Can You Skydive With Glasses or Contact Lenses?
Monday, September 26, 2022
It’s not every day that you’re freefalling from 10,000 ft, so you’re definitely going to want to see the absolutely fabulous (and maybe once-in-a-lifetime) views when you jump out of a plane! So what are people who wear contact lenses and prescription glasses supposed to do when they go skydiving? Can you skydive with eyeglasses? The short answer is yes, you can! Here, we’ll talk about some commonly asked questions and help you clearly see what the deal is.
Skydiving With Glasses
You absolutely can go skydiving with glasses – but if you don’t need them to see far away, or if you have a different option, it’s probably better to leave your glasses on the ground! It’s generally a good idea to not take anything up with you that you don’t want to lose, but we want to make sure that you can see.
When you skydive, you freefall at about 120mph, so wearing glasses means taking measures to keep them on. As a tandem student, you will be required to wear some sort of protection (usually goggles) over your eyes. These goggles have an adjustable strap, so they should cover your glasses and help them stay snug to your face without flying off. Eyewear retainers (also known as Croakies or eyeglass straps) can be a good backup measure to keep your glasses attached.
Wearing Contact Lenses
“Can I wear contact lenses when skydiving?” Yes! Matter of fact, if you have the option to wear glasses or contact lenses, it would be better to choose the contacts. While glasses usually stay on just fine, why take the risk of losing them if you don’t need to? Plus, it can be more comfortable to wear the goggles over contacts instead of over glasses.
Contact lenses don’t typically require any special attention, although if you’re susceptible to dry eyes, the wind from freefall can cause your contacts to fall out. Though this is quite unlikely, it might be a good idea to bring a spare pair of contacts or glasses just in case!
Jumping After Lasik
After you’ve healed from Lasik, there shouldn’t be any need for special accommodations regarding your eyes on the skydive. It is always a good idea to check with your doctor about healing time or any other health questions you might have. From what we’ve heard, a month after the procedure seems like the time when it may be possible to make a jump, and six months after the surgery your eyes are most likely completely healed and ready for that life-changing bird’s eye view!
Sunglasses on a Skydive
If you would like to wear sunglasses on your skydive to keep the wind out of your face instead of clear goggles, then that may be an option. Some drop zones don’t allow tandem students to wear sunglasses. Either way, we would recommend wearing cheap sunglasses just in case they decide to make their own jump (… away from your face).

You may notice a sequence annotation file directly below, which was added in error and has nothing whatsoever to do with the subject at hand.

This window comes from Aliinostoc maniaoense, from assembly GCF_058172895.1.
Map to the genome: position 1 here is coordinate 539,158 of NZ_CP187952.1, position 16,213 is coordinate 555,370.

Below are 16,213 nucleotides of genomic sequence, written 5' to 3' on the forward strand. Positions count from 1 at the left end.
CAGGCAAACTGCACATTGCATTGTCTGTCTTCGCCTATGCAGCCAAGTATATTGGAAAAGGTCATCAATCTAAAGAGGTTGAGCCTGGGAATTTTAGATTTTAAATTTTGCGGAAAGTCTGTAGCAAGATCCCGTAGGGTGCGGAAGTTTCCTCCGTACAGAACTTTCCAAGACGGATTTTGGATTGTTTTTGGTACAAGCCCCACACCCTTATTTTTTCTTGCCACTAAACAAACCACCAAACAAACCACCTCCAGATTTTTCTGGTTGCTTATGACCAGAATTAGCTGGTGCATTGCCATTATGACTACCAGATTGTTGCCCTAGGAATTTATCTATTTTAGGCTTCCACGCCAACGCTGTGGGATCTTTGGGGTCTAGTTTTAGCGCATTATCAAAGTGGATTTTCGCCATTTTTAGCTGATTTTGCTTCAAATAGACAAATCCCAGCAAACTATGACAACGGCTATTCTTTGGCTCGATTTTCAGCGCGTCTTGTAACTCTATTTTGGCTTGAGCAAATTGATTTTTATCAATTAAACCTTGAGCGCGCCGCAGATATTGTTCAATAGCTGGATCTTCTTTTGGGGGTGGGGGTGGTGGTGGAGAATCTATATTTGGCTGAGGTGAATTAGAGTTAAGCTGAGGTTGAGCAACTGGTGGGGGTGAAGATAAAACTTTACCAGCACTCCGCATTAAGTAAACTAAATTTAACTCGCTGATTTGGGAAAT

Sunglasses are typically bulkier than prescription eyeglasses, so it may not be very comfortable to wear them under goggles. Some people are more comfortable with sunglasses in lieu of goggles, but there are more openings for air to potentially bother your eyes (take note, contact wearers!).
Are Goggles Required?
Some sort of eye protection is required for the freefall portion of your jump in order to keep the wind and elements out of your eyes. But trust us, you want eyeball protection. Can you imagine trying to open your eyes and look around when you’re falling 120 mph without anything covering your eyes? Ooph. No bueno. Goggles might not seem like the coolest things ever, but honestly, they complete the look of a real skydiver.
What is a Full Face Helmet?
If you’ve watched skydiving videos online, then you’ve probably seen people jumping with full-face helmets. These envelop the head and have a shield protecting the eyes, eliminating the need for goggles. Only jumpers who have earned a USPA skydiving license are permitted to wear full-face helmets. In fact, you won’t be wearing a helmet at all on your skydive. As a tandem student, you can’t wear a helmet because you are strapped to the front of a tandem instructor. Your tandem instructor needs to see over the top of your head – and doesn’t want you accidentally head butting them with a hard helmet either!
Don’t fret about wearing glasses and contact lenses on your skydive – we have people every single day who jump with both and it’s totally fine! While contacts are preferable, glasses are absolutely acceptable. Have other questions? Check out our FAQs. Ready to fly? Book your tandem skydive! We can’t wait to get sky-high with you. Blue skies!